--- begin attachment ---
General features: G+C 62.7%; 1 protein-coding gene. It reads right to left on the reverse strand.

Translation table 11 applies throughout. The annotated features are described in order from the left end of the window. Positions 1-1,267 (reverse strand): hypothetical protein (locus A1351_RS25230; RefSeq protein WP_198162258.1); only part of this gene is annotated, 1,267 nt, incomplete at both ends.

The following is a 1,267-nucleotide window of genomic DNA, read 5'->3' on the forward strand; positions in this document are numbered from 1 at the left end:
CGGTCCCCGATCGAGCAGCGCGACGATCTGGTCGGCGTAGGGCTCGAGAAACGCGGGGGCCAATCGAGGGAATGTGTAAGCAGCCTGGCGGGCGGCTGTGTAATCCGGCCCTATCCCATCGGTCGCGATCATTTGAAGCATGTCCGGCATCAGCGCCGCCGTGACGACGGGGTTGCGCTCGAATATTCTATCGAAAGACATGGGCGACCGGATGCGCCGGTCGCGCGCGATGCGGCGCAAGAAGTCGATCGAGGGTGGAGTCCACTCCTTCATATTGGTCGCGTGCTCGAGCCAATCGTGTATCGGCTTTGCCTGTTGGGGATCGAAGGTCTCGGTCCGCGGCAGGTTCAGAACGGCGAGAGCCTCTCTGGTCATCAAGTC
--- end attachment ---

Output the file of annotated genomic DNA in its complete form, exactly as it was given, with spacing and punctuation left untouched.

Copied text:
General features: G+C 62.7%; 1 protein-coding gene. It reads right to left on the reverse strand.

Translation table 11 applies throughout. The annotated features are described in order from the left end of the window. Positions 1-1,267 (reverse strand): hypothetical protein (locus A1351_RS25230; RefSeq protein WP_198162258.1); only part of this gene is annotated, 1,267 nt, incomplete at both ends.

The following is a 1,267-nucleotide window of genomic DNA, read 5'->3' on the forward strand; positions in this document are numbered from 1 at the left end:
CGGTCCCCGATCGAGCAGCGCGACGATCTGGTCGGCGTAGGGCTCGAGAAACGCGGGGGCCAATCGAGGGAATGTGTAAGCAGCCTGGCGGGCGGCTGTGTAATCCGGCCCTATCCCATCGGTCGCGATCATTTGAAGCATGTCCGGCATCAGCGCCGCCGTGACGACGGGGTTGCGCTCGAATATTCTATCGAAAGACATGGGCGACCGGATGCGCCGGTCGCGCGCGATGCGGCGCAAGAAGTCGATCGAGGGTGGAGTCCACTCCTTCATATTGGTCGCGTGCTCGAGCCAATCGTGTATCGGCTTTGCCTGTTGGGGATCGAAGGTCTCGGTCCGCGGCAGGTTCAGAACGGCGAGAGCCTCTCTGGTCATCAAGTC